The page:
Mediterranean influences are apparent in the use of olive oil and garlic, and the ever-present bread basket on the table. This explains why Spanish food has long been considered a healthy option, in spite of the fact that Spanish food tends to be served in large portions, and that Spanish people have such a love for their food and wine. It is widely known now that the Mediterranean diet is healthy because the main source of oil is olives, which is mono-unsaturated, and therefore does not raise cholesterol in the way other fats do. Also, the large proportion of fish consumed ensures that high levels of omega-3 oils are present in the diet, and this is believed to ward off heart disease. Red meat, with its "bad" fats, is consumed in modest amounts, and the ready availability of delicious fresh fruit, straight from the tree, and vegetables, straight from the ground, makes having a healthy diet effortless and enjoyable.

 

Another invasion by the Moors in 711 AD introduced Spain to many new flavors in the form of spices, such as cumin and saffron, and many new exotic fruits and vegetables, which gradually became naturalized.

 

And, of course, the 15th century discovery of the New World completely revolutionized the cuisine of Spain, as it did for many other countries, when explorers brought back strange new foods, like potatoes, tomatoes, avocados, peppers, and the makings of today's popular chocolate -- cacao.

As with the rest of Europe, all these outside influences had some bearing on the food that we today consider as native. This is all part of what makes learning about a country's cuisine so fascinating.
 
 
Popular Foods

Traveling around Spain, it becomes clear that regionally, cuisine differs a lot; but there are elements that re-appear often. Being surrounded on three sides by water, of course, seafood plays a major role in Spanish cuisine. Octopus, sardines, fish, crab, and squid are all common sights in a Spanish marketplace.

Move further inland, and every local marketplace will have a different variety of chorion (chorizo), a spicy sausage made from pork and paprika. Traditionally, every family would make their own chorion and hang it up to use over the winter months, demonstrating again the very Spanish trait of producing as much of your own foods as possible, and the inventiveness that saw the creation of foods like chorion to ensure year-round availability of sufficient food. Most of today's well known Spanish meals have developed and evolved over time. For example, seafood paella, which is one of the best-known and most-loved of all Spanish dishes, originated from the Spanish peasants using whatever ingredients they had to hand, such as rice, snails, and vegetables to make a satisfying dish. Now paella contains all sorts of seafood and is no longer just a peasant dish, and is just as popular as ever. Other "one pot" dishes, such as meat stews and casseroles, are also popular. The long, slow-cooking methods for these dishes somehow reflect the Spanish way of life -- slow and easy going.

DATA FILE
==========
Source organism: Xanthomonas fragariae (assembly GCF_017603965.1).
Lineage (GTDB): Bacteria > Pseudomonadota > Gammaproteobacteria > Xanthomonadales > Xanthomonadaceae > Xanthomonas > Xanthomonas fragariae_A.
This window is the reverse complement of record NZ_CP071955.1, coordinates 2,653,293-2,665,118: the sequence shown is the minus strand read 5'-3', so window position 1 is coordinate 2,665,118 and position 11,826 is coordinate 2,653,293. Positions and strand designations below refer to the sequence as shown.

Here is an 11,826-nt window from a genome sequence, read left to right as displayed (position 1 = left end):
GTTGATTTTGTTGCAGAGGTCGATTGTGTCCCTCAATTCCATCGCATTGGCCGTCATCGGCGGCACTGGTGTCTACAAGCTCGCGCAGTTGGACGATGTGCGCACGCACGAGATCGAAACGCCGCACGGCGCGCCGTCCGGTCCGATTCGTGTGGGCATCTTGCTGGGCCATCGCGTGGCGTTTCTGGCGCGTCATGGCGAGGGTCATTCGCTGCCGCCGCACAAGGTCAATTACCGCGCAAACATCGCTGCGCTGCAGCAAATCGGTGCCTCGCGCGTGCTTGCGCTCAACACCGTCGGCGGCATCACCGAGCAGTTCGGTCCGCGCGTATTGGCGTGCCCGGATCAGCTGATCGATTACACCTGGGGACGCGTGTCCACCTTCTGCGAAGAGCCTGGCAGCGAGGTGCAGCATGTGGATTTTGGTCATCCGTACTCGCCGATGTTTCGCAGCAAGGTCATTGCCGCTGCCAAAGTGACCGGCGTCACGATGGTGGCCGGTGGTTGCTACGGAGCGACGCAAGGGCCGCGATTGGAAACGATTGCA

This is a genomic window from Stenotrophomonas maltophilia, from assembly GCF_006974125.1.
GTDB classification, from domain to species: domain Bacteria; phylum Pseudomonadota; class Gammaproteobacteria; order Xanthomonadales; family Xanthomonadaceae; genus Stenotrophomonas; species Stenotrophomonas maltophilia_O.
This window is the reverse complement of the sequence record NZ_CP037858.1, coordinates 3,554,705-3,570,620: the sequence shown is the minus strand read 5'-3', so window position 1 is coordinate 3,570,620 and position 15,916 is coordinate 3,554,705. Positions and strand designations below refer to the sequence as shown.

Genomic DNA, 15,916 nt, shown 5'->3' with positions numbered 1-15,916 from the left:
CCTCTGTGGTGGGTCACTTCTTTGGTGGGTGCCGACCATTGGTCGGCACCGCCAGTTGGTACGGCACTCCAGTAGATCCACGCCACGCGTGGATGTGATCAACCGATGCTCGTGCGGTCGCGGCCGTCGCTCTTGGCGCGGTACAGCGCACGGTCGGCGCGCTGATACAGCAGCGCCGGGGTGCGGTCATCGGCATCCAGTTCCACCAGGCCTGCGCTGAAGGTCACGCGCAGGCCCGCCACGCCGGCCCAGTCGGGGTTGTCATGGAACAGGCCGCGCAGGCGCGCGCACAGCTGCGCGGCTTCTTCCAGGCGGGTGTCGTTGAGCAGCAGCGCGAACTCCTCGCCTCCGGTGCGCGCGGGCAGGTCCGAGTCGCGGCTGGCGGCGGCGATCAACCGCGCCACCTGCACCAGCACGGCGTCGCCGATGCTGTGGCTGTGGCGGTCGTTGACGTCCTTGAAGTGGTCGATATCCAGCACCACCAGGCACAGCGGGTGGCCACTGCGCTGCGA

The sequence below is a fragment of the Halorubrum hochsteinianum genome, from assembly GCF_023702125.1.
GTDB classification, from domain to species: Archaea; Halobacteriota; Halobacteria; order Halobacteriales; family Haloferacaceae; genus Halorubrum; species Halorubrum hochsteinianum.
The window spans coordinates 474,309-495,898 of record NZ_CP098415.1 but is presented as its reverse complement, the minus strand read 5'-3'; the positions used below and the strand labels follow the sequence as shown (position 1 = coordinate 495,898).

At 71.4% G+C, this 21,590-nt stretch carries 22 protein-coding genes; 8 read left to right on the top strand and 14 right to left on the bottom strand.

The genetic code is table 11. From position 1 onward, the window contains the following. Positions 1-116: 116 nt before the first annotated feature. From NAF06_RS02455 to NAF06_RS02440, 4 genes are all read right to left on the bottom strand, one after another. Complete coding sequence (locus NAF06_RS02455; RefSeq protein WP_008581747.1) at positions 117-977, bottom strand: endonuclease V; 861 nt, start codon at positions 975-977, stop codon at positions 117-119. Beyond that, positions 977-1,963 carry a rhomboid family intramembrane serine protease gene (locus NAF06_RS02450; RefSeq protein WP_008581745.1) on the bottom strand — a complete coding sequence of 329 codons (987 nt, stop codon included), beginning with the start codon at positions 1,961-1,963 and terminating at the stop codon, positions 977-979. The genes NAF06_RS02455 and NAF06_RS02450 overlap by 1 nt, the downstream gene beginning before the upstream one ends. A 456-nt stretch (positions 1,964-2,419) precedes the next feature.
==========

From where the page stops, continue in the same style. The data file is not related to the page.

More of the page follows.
Worldwide, Spain is a top producer of nuts -- and walnuts, hazelnuts, and almonds are a common ingredient in Spanish cuisine. At Christmas, turron, a nougat-type candy made from almonds is very popular.

Dairy products are abundant, so cheese made from cows', sheep's, and goats' milk is a big part of the national culinary tradition, used in tapas, as part of a main meal, or as dessert.

 

Eggs are another very widely used food, eaten daily in one form or another.

 

Of course, as in most hot, fertile countries, fruit and vegetables are a national favorite, served sautéed, in salads, or straight from the fruit bowl. Very often, these are home grown, and traditionally Spanish cooks will adapt recipes to use whatever they have grown themselves, so the same dish may vary according to what the vegetable garden has to offer.

 

Beans and chickpeas are a national staple food and common to all regions.

 

Spain is the world's largest producer of air-dried cured ham. Serrano ham is known and loved all over the world, not least in Spain, itself, where more of it is eaten than any other country.
 
 
A Typical Day

The climate of Spain lends itself to several small meals per day, rather than the three main meals favored in cooler countries. This, again, reflects the Mediterranean way of life. Breakfast tends to be a simple affair, with sweet pastry, like churros, and milky coffee, or hot chocolate for the children. But this is only to provide energy until around noon, when tradition demands that it is time for tapas (small dishes). This is the time when friends gather to share drinks, and tapas. Much more of a social event, than a simple stopgap snack to tide you over until the afternoon lunch, it involves a leisurely stroll around the

  local wine bars, stopping each time for a drink and a snack. Such snacks include tortilla espanola (Spanish omelet), squid, olives and cheese, or chorizo, with bread and oil. Tapas embody the Spanish attitude to food and life: Take your time, relax, enjoy, and wash it all down with a few glasses of wine!

Tapas time is a preamble to the main meal of the day, called la comida. Eaten between 1.30 and 3.30 p.m., this is a multiple course meal, eaten at leisure with friends and family in the hottest part of the day.Traditionally, the whole of Spain stops for a few hours to allow for this meal and the siesta time that follows. Spanish people keep late hours, so a rest in the middle of the day is something of a necessity, especially after such a large meal. Other countries could learn a lot from the Spanish, sitting down to relax and share food, company, and, of course, more wine with family and friends, instead of rushing back to work after a hurried and maybe solitary sandwich grabbed from a machine or a deli counter.